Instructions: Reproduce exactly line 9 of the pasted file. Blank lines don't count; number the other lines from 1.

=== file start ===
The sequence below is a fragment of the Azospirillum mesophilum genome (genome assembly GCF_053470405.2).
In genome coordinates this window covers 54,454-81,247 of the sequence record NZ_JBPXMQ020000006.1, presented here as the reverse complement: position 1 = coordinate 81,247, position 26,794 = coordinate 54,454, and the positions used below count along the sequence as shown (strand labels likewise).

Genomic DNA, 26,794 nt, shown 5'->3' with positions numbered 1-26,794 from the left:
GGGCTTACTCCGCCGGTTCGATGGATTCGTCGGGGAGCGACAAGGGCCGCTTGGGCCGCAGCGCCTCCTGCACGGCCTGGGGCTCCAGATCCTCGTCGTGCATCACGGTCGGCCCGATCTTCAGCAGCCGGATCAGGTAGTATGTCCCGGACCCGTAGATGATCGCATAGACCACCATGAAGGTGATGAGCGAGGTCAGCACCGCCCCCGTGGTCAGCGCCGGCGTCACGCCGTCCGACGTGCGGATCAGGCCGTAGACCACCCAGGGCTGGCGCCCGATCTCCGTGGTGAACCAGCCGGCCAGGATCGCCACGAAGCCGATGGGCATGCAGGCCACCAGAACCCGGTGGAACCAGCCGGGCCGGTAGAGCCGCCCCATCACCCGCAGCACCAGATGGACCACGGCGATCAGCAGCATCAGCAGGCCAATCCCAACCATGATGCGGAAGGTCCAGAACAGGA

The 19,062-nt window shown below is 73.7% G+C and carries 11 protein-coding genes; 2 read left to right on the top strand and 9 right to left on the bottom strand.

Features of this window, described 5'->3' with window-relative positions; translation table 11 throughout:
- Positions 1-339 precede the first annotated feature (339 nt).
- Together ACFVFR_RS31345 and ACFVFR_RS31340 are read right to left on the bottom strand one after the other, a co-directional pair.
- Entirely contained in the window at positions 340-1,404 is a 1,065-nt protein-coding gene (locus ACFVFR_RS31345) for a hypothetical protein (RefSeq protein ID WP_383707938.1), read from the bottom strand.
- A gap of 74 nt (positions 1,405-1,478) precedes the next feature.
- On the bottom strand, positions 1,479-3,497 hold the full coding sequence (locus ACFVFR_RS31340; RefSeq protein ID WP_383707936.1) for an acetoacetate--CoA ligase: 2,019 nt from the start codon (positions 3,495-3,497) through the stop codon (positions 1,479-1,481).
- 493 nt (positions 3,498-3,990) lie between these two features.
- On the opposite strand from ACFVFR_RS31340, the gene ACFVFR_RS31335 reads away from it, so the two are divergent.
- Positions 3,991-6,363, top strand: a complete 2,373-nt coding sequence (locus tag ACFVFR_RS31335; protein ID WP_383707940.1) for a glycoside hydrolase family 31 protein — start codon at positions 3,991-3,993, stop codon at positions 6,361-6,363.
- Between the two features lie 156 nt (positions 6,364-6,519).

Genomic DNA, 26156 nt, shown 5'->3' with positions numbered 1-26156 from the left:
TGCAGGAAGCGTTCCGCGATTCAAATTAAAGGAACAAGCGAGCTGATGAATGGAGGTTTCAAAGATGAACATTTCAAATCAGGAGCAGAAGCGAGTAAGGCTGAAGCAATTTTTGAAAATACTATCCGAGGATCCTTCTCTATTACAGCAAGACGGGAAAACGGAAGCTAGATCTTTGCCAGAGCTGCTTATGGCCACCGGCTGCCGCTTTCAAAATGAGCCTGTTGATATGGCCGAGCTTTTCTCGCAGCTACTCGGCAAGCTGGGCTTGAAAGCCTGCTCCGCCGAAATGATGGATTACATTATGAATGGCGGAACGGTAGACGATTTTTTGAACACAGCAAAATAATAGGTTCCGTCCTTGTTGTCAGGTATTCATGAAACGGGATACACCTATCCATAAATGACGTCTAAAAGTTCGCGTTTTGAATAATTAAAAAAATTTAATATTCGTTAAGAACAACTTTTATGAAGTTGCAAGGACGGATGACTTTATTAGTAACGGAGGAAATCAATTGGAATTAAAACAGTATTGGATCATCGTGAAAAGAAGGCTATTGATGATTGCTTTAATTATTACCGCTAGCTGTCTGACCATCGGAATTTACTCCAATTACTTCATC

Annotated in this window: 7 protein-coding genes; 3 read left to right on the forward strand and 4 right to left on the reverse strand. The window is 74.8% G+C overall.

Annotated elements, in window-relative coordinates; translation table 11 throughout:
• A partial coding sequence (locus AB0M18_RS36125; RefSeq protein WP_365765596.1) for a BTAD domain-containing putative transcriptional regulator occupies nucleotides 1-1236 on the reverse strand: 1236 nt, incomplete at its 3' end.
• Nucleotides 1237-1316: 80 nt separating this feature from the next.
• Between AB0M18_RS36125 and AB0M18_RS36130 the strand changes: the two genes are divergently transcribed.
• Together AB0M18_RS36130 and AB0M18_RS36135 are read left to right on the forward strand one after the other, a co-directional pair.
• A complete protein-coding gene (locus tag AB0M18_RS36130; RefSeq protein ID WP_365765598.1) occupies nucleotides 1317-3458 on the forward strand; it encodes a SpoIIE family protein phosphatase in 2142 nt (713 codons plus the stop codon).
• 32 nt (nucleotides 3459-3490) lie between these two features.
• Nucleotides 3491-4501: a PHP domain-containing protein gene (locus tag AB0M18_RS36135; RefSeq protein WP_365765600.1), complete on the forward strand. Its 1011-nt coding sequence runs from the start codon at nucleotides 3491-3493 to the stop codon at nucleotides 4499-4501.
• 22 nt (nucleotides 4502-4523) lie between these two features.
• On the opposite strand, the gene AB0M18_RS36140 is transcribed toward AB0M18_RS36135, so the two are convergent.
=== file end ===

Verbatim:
- Entirely contained in the window at positions 340-1,404 is a 1,065-nt protein-coding gene (locus ACFVFR_RS31345) for a hypothetical protein (RefSeq protein ID WP_383707938.1), read from the bottom strand.